I have a, question just kind of on the mental health front. I'm wondering if you could give advice to people who are in these situations, they're in the evacuation zones, and they're stressed and are trying to balance how to stay informed, while also taking care of themselves.
Sure, Dr. Jeffrey Anderson?
Yes, I would say that what people need to really pay attention to is their anxiety and their worry try to in particular prioritize the things that you really need to get done. Pay attention to media but don't stay on media, especially social media for all day. Try to fill your day with some things that are going to get practical solutions for yourself. Make sure that you're getting enough sleep, exercise, healthy eating that kind of thing. But I think staying informed is one thing. Sticking, you know, gluing yourself to the TV is another. And in disaster situations like this, you know these stories can also affect kids, so if you've got kids try to make sure that they understand what's going on but not pay too much attention to all of the media that they can since we've got a lot out there. Thanks.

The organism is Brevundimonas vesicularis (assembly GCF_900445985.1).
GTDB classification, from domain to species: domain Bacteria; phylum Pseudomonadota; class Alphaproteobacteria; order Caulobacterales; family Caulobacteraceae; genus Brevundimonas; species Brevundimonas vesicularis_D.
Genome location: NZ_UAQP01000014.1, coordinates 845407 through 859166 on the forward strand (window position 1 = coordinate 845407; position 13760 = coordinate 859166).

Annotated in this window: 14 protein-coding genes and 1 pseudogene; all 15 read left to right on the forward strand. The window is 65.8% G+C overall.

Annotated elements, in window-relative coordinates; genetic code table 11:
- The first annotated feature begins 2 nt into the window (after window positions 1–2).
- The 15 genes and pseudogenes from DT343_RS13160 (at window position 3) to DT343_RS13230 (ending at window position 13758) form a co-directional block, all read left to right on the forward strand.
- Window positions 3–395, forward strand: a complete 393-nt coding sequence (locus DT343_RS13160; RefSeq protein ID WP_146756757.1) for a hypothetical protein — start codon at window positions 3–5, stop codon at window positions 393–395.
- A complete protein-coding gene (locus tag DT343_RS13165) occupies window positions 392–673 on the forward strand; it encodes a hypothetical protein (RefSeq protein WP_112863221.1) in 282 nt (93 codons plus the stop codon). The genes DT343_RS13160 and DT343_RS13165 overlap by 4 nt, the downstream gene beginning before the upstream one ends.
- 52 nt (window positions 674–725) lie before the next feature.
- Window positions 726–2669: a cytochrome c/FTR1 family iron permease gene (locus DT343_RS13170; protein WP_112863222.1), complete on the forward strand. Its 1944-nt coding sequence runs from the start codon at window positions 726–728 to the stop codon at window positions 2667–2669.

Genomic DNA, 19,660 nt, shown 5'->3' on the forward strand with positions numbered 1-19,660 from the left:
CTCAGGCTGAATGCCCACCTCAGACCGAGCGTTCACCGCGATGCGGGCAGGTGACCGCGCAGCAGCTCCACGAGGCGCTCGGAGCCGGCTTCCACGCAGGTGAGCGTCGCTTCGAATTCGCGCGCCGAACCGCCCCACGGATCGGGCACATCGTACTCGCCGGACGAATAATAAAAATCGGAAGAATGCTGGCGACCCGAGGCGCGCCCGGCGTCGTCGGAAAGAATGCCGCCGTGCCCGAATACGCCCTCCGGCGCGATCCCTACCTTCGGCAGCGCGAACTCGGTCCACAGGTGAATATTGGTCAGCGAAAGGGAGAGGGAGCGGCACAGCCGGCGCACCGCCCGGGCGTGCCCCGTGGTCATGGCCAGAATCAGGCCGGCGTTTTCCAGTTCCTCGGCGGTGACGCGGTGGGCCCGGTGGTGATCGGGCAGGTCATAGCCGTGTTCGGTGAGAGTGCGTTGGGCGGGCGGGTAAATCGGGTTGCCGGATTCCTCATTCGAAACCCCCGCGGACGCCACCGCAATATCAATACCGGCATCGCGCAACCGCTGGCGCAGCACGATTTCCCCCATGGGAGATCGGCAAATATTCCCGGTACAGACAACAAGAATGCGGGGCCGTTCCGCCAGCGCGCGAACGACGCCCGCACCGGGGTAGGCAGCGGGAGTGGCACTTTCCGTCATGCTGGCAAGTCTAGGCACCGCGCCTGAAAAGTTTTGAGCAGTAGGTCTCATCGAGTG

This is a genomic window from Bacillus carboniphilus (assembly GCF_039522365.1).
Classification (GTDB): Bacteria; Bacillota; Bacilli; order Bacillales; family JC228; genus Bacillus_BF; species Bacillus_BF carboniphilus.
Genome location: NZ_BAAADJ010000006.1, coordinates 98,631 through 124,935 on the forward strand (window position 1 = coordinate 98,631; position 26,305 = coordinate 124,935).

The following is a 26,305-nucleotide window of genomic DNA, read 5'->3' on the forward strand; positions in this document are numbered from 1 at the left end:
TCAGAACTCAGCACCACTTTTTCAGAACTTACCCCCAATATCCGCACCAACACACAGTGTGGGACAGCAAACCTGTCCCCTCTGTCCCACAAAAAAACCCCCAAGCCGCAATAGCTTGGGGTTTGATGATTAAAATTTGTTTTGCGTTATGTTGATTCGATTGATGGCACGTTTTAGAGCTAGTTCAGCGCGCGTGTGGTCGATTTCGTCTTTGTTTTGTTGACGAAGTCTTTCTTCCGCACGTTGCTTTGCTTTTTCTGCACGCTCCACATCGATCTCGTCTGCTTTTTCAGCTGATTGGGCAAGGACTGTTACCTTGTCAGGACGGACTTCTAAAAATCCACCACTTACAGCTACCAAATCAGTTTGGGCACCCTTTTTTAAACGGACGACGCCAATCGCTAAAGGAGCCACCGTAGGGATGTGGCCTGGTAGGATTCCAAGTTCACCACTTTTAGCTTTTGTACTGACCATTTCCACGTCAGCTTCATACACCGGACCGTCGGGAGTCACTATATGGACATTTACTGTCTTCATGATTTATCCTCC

We have a question from the media over the email from Ivy Green, reporter. Have you heard anything about fire crews being threatened by armed people as they worked or tried to access the Riverside fire? Have you heard about any firefighters being shot at but not struck?
Okay I'm going to introduce Chief Allen Sinclair from the Incident Management Team out of the federal government on the Riverside fire.
Do I need to repeat the question or no? Okay, so you know our fire crews have interacted with citizens who have chosen not to evacuate. We are working with the members of the public and we're working with local officials and we're working with all of our cooperators to ensure that we're meeting our number one objective and that's maintaining the safety of our firefighters our responders and the public. So that is going well and we do not have any reports of any of those issues at this time.
Did anything else get called in? Okay, so that concludes our press conference. Again, please access those resources. You may need to provide that self-care, understanding these are stressful times, there are resources out there for you and, you know we all feel this. This is in our backyard. We're in this collectively, so please take care of yourselves, your neighbors and your family.